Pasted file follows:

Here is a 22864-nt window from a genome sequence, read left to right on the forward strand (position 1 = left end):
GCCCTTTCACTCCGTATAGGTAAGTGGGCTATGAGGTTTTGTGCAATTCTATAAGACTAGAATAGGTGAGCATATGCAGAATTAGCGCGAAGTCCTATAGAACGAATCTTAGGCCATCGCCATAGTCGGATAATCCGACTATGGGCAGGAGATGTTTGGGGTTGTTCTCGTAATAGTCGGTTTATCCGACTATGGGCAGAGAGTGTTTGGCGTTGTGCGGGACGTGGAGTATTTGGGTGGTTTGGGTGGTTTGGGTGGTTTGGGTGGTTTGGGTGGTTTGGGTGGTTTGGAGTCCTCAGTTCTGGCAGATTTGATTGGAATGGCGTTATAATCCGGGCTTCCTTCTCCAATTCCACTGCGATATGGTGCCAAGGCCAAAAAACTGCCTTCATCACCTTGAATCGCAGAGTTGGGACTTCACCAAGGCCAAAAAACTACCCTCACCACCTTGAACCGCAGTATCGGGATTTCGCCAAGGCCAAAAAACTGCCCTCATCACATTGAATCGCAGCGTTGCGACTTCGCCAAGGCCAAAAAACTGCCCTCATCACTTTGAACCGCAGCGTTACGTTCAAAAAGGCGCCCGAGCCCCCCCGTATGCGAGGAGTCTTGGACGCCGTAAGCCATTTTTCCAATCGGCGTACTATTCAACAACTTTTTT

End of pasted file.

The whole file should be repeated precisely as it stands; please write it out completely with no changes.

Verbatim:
Here is a 22864-nt window from a genome sequence, read left to right on the forward strand (position 1 = left end):
GCCCTTTCACTCCGTATAGGTAAGTGGGCTATGAGGTTTTGTGCAATTCTATAAGACTAGAATAGGTGAGCATATGCAGAATTAGCGCGAAGTCCTATAGAACGAATCTTAGGCCATCGCCATAGTCGGATAATCCGACTATGGGCAGGAGATGTTTGGGGTTGTTCTCGTAATAGTCGGTTTATCCGACTATGGGCAGAGAGTGTTTGGCGTTGTGCGGGACGTGGAGTATTTGGGTGGTTTGGGTGGTTTGGGTGGTTTGGGTGGTTTGGGTGGTTTGGGTGGTTTGGAGTCCTCAGTTCTGGCAGATTTGATTGGAATGGCGTTATAATCCGGGCTTCCTTCTCCAATTCCACTGCGATATGGTGCCAAGGCCAAAAAACTGCCTTCATCACCTTGAATCGCAGAGTTGGGACTTCACCAAGGCCAAAAAACTACCCTCACCACCTTGAACCGCAGTATCGGGATTTCGCCAAGGCCAAAAAACTGCCCTCATCACATTGAATCGCAGCGTTGCGACTTCGCCAAGGCCAAAAAACTGCCCTCATCACTTTGAACCGCAGCGTTACGTTCAAAAAGGCGCCCGAGCCCCCCCGTATGCGAGGAGTCTTGGACGCCGTAAGCCATTTTTCCAATCGGCGTACTATTCAACAACTTTTTT